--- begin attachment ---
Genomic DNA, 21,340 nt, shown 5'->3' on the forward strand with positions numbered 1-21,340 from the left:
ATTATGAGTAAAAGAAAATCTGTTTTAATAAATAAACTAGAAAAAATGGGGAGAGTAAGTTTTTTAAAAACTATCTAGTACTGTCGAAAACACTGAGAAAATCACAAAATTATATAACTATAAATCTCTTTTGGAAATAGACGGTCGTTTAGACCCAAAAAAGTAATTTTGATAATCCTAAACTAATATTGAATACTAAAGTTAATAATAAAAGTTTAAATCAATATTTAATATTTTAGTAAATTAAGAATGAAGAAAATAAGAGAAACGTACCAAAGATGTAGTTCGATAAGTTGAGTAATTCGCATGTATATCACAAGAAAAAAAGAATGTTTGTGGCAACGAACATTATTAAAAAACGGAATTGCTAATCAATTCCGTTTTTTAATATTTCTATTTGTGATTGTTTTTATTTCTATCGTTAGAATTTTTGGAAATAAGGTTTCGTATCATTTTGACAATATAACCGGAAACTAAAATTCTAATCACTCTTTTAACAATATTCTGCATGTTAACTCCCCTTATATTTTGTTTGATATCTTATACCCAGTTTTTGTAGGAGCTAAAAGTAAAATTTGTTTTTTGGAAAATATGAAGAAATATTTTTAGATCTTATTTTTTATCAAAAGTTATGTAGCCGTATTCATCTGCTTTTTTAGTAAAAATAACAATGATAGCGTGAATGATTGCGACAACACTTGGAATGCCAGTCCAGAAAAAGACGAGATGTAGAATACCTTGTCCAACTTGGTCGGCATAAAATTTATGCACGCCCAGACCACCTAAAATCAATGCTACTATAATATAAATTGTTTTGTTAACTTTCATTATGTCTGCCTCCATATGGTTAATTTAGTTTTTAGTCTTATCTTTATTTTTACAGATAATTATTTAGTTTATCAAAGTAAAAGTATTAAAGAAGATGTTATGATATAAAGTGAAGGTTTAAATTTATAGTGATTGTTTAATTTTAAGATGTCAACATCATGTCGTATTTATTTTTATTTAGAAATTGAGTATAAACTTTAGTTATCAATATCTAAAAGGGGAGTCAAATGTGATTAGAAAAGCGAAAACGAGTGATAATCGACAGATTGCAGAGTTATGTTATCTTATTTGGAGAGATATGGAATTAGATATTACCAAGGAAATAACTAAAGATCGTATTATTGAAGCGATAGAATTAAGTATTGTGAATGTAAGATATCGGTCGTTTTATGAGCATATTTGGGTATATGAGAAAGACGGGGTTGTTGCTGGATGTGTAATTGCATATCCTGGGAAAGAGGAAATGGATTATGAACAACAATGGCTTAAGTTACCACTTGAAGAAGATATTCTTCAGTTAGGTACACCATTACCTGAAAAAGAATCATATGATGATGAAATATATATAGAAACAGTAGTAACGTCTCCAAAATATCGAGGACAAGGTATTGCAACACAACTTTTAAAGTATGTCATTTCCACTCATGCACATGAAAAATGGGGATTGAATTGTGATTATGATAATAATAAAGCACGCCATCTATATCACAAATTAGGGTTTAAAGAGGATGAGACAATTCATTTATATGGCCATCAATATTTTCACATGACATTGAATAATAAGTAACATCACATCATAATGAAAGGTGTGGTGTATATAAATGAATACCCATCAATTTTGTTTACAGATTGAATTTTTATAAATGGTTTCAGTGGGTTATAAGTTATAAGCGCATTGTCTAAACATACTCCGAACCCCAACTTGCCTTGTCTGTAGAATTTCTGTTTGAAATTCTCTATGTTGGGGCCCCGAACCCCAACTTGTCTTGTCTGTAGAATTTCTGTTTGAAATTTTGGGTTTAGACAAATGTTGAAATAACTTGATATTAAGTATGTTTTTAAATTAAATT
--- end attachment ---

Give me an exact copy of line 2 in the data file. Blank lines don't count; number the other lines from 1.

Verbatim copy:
ATTATGAGTAAAAGAAAATCTGTTTTAATAAATAAACTAGAAAAAATGGGGAGAGTAAGTTTTTTAAAAACTATCTAGTACTGTCGAAAACACTGAGAAAATCACAAAATTATATAACTATAAATCTCTTTTGGAAATAGACGGTCGTTTAGACCCAAAAAAGTAATTTTGATAATCCTAAACTAATATTGAATACTAAAGTTAATAATAAAAGTTTAAATCAATATTTAATATTTTAGTAAATTAAGAATGAAGAAAATAAGAGAAACGTACCAAAGATGTAGTTCGATAAGTTGAGTAATTCGCATGTATATCACAAGAAAAAAAGAATGTTTGTGGCAACGAACATTATTAAAAAACGGAATTGCTAATCAATTCCGTTTTTTAATATTTCTATTTGTGATTGTTTTTATTTCTATCGTTAGAATTTTTGGAAATAAGGTTTCGTATCATTTTGACAATATAACCGGAAACTAAAATTCTAATCACTCTTTTAACAATATTCTGCATGTTAACTCCCCTTATATTTTGTTTGATATCTTATACCCAGTTTTTGTAGGAGCTAAAAGTAAAATTTGTTTTTTGGAAAATATGAAGAAATATTTTTAGATCTTATTTTTTATCAAAAGTTATGTAGCCGTATTCATCTGCTTTTTTAGTAAAAATAACAATGATAGCGTGAATGATTGCGACAACACTTGGAATGCCAGTCCAGAAAAAGACGAGATGTAGAATACCTTGTCCAACTTGGTCGGCATAAAATTTATGCACGCCCAGACCACCTAAAATCAATGCTACTATAATATAAATTGTTTTGTTAACTTTCATTATGTCTGCCTCCATATGGTTAATTTAGTTTTTAGTCTTATCTTTATTTTTACAGATAATTATTTAGTTTATCAAAGTAAAAGTATTAAAGAAGATGTTATGATATAAAGTGAAGGTTTAAATTTATAGTGATTGTTTAATTTTAAGATGTCAACATCATGTCGTATTTATTTTTATTTAGAAATTGAGTATAAACTTTAGTTATCAATATCTAAAAGGGGAGTCAAATGTGATTAGAAAAGCGAAAACGAGTGATAATCGACAGATTGCAGAGTTATGTTATCTTATTTGGAGAGATATGGAATTAGATATTACCAAGGAAATAACTAAAGATCGTATTATTGAAGCGATAGAATTAAGTATTGTGAATGTAAGATATCGGTCGTTTTATGAGCATATTTGGGTATATGAGAAAGACGGGGTTGTTGCTGGATGTGTAATTGCATATCCTGGGAAAGAGGAAATGGATTATGAACAACAATGGCTTAAGTTACCACTTGAAGAAGATATTCTTCAGTTAGGTACACCATTACCTGAAAAAGAATCATATGATGATGAAATATATATAGAAACAGTAGTAACGTCTCCAAAATATCGAGGACAAGGTATTGCAACACAACTTTTAAAGTATGTCATTTCCACTCATGCACATGAAAAATGGGGATTGAATTGTGATTATGATAATAATAAAGCACGCCATCTATATCACAAATTAGGGTTTAAAGAGGATGAGACAATTCATTTATATGGCCATCAATATTTTCACATGACATTGAATAATAAGTAACATCACATCATAATGAAAGGTGTGGTGTATATAAATGAATACCCATCAATTTTGTTTACAGATTGAATTTTTATAAATGGTTTCAGTGGGTTATAAGTTATAAGCGCATTGTCTAAACATACTCCGAACCCCAACTTGCCTTGTCTGTAGAATTTCTGTTTGAAATTCTCTATGTTGGGGCCCCGAACCCCAACTTGTCTTGTCTGTAGAATTTCTGTTTGAAATTTTGGGTTTAGACAAATGTTGAAATAACTTGATATTAAGTATGTTTTTAAATTAAATT